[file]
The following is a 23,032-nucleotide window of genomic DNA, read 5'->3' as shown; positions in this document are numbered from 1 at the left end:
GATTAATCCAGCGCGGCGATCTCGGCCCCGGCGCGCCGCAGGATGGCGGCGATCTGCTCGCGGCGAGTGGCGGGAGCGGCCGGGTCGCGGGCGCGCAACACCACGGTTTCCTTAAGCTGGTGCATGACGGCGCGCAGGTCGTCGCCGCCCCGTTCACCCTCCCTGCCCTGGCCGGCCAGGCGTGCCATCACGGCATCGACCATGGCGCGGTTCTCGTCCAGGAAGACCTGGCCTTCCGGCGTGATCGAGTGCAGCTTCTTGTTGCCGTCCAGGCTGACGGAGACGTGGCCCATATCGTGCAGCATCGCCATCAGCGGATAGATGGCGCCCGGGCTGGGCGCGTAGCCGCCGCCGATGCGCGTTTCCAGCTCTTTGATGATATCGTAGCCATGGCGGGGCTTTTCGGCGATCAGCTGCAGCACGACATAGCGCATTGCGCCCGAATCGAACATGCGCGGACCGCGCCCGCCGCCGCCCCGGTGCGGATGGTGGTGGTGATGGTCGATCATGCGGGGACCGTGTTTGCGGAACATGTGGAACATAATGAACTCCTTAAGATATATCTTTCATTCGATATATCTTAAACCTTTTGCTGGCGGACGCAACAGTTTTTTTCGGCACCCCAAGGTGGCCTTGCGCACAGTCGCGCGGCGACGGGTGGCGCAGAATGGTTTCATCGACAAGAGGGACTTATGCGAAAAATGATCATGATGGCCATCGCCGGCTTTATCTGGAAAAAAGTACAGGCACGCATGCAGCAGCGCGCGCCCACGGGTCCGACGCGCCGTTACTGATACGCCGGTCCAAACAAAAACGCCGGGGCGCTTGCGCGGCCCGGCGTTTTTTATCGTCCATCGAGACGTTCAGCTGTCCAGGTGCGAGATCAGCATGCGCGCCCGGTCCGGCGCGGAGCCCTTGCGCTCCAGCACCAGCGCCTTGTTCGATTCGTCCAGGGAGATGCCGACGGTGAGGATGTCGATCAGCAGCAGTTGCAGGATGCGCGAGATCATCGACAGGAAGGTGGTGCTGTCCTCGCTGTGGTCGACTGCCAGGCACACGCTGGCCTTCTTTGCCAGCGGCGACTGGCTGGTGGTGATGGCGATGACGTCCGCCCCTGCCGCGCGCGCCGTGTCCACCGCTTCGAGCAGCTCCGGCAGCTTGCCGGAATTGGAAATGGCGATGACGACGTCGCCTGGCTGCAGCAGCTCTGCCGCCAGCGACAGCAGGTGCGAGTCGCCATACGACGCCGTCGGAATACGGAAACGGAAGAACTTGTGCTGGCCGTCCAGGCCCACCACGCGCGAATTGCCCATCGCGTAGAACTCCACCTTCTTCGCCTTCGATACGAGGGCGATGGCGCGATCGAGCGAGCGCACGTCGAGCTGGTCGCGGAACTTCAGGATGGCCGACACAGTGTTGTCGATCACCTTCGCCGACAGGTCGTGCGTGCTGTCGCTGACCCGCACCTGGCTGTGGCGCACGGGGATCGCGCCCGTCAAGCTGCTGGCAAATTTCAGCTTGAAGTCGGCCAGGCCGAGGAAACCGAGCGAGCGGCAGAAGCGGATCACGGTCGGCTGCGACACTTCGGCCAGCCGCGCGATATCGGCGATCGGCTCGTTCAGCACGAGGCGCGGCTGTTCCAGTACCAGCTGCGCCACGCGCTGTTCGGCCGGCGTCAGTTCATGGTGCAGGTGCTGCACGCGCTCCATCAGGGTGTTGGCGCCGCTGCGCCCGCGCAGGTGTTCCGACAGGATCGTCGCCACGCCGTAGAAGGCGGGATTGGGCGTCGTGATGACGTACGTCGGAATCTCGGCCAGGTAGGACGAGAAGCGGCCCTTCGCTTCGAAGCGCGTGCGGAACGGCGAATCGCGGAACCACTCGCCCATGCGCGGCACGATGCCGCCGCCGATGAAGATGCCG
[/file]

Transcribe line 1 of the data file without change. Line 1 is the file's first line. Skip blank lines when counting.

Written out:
The following is a 23,032-nucleotide window of genomic DNA, read 5'->3' as shown; positions in this document are numbered from 1 at the left end: